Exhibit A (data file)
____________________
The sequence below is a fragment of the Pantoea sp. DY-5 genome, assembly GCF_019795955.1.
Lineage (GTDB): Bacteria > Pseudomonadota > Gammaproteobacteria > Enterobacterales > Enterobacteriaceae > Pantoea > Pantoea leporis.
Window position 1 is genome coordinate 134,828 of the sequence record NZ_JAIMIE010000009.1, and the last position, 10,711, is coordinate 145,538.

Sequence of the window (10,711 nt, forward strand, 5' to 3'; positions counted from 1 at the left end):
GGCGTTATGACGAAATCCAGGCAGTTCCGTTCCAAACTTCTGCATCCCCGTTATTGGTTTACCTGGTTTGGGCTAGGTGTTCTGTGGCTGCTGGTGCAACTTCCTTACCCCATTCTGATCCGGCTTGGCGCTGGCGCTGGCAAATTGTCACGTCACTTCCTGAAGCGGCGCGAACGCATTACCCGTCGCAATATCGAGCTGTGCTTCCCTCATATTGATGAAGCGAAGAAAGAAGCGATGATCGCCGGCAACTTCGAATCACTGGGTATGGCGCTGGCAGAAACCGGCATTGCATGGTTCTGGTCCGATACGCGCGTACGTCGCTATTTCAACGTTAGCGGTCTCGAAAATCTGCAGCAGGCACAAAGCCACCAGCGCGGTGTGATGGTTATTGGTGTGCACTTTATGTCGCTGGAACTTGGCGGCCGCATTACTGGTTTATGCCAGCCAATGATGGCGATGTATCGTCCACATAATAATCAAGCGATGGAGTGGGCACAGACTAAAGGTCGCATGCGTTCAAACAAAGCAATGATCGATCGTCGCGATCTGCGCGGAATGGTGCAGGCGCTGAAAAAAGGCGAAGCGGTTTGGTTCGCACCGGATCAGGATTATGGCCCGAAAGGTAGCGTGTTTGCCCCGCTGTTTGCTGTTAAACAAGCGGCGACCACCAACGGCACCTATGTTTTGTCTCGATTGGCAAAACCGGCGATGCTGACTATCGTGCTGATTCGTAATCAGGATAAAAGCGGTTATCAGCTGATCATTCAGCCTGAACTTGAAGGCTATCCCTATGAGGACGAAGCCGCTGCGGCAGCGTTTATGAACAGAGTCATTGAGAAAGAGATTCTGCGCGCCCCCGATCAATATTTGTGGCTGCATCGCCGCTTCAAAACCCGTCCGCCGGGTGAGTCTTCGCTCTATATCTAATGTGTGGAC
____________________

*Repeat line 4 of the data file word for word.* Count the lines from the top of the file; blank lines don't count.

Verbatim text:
Sequence of the window (10,711 nt, forward strand, 5' to 3'; positions counted from 1 at the left end):